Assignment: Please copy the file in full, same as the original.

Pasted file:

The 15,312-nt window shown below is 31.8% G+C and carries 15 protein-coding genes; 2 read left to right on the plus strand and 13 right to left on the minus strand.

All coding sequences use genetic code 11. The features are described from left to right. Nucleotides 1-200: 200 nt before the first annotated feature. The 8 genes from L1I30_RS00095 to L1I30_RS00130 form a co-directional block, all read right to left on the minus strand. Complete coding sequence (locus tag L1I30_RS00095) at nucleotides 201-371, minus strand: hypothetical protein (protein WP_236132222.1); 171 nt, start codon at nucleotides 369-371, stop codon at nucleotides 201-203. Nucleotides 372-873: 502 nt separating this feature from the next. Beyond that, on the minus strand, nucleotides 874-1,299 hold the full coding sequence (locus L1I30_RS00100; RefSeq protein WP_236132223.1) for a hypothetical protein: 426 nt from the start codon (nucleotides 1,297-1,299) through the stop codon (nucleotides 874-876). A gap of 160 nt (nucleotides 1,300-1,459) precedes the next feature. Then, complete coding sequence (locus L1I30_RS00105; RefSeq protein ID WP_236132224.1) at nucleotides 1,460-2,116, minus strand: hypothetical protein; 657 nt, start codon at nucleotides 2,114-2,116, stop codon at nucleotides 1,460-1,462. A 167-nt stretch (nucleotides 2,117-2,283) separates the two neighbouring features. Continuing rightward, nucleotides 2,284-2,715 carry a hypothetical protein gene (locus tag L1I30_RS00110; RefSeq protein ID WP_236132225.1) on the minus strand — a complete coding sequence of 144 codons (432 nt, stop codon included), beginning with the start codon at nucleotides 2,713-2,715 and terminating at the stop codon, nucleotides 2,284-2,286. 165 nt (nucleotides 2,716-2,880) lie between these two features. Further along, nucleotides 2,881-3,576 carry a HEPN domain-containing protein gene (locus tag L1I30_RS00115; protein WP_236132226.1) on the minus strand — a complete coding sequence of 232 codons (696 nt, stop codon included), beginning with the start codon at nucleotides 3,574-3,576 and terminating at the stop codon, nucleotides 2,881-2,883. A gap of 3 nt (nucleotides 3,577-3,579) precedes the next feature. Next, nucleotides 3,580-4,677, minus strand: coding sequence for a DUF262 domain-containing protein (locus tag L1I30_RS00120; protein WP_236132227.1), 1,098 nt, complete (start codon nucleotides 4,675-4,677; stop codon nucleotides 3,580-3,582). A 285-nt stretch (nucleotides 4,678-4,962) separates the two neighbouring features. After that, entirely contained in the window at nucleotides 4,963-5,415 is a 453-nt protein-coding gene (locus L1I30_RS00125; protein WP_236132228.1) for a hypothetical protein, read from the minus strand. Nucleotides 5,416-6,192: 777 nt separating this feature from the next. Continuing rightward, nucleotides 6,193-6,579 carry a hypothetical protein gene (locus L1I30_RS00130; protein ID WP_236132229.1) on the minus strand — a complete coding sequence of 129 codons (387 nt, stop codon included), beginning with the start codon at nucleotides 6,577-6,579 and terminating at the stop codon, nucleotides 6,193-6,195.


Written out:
The 15,312-nt window shown below is 31.8% G+C and carries 15 protein-coding genes; 2 read left to right on the plus strand and 13 right to left on the minus strand.

All coding sequences use genetic code 11. The features are described from left to right. Nucleotides 1-200: 200 nt before the first annotated feature. The 8 genes from L1I30_RS00095 to L1I30_RS00130 form a co-directional block, all read right to left on the minus strand. Complete coding sequence (locus tag L1I30_RS00095) at nucleotides 201-371, minus strand: hypothetical protein (protein WP_236132222.1); 171 nt, start codon at nucleotides 369-371, stop codon at nucleotides 201-203. Nucleotides 372-873: 502 nt separating this feature from the next. Beyond that, on the minus strand, nucleotides 874-1,299 hold the full coding sequence (locus L1I30_RS00100; RefSeq protein WP_236132223.1) for a hypothetical protein: 426 nt from the start codon (nucleotides 1,297-1,299) through the stop codon (nucleotides 874-876). A gap of 160 nt (nucleotides 1,300-1,459) precedes the next feature. Then, complete coding sequence (locus L1I30_RS00105; RefSeq protein ID WP_236132224.1) at nucleotides 1,460-2,116, minus strand: hypothetical protein; 657 nt, start codon at nucleotides 2,114-2,116, stop codon at nucleotides 1,460-1,462. A 167-nt stretch (nucleotides 2,117-2,283) separates the two neighbouring features. Continuing rightward, nucleotides 2,284-2,715 carry a hypothetical protein gene (locus tag L1I30_RS00110; RefSeq protein ID WP_236132225.1) on the minus strand — a complete coding sequence of 144 codons (432 nt, stop codon included), beginning with the start codon at nucleotides 2,713-2,715 and terminating at the stop codon, nucleotides 2,284-2,286. 165 nt (nucleotides 2,716-2,880) lie between these two features. Further along, nucleotides 2,881-3,576 carry a HEPN domain-containing protein gene (locus tag L1I30_RS00115; protein WP_236132226.1) on the minus strand — a complete coding sequence of 232 codons (696 nt, stop codon included), beginning with the start codon at nucleotides 3,574-3,576 and terminating at the stop codon, nucleotides 2,881-2,883. A gap of 3 nt (nucleotides 3,577-3,579) precedes the next feature. Next, nucleotides 3,580-4,677, minus strand: coding sequence for a DUF262 domain-containing protein (locus tag L1I30_RS00120; protein WP_236132227.1), 1,098 nt, complete (start codon nucleotides 4,675-4,677; stop codon nucleotides 3,580-3,582). A 285-nt stretch (nucleotides 4,678-4,962) separates the two neighbouring features. After that, entirely contained in the window at nucleotides 4,963-5,415 is a 453-nt protein-coding gene (locus L1I30_RS00125; protein WP_236132228.1) for a hypothetical protein, read from the minus strand. Nucleotides 5,416-6,192: 777 nt separating this feature from the next. Continuing rightward, nucleotides 6,193-6,579 carry a hypothetical protein gene (locus L1I30_RS00130; protein ID WP_236132229.1) on the minus strand — a complete coding sequence of 129 codons (387 nt, stop codon included), beginning with the start codon at nucleotides 6,577-6,579 and terminating at the stop codon, nucleotides 6,193-6,195.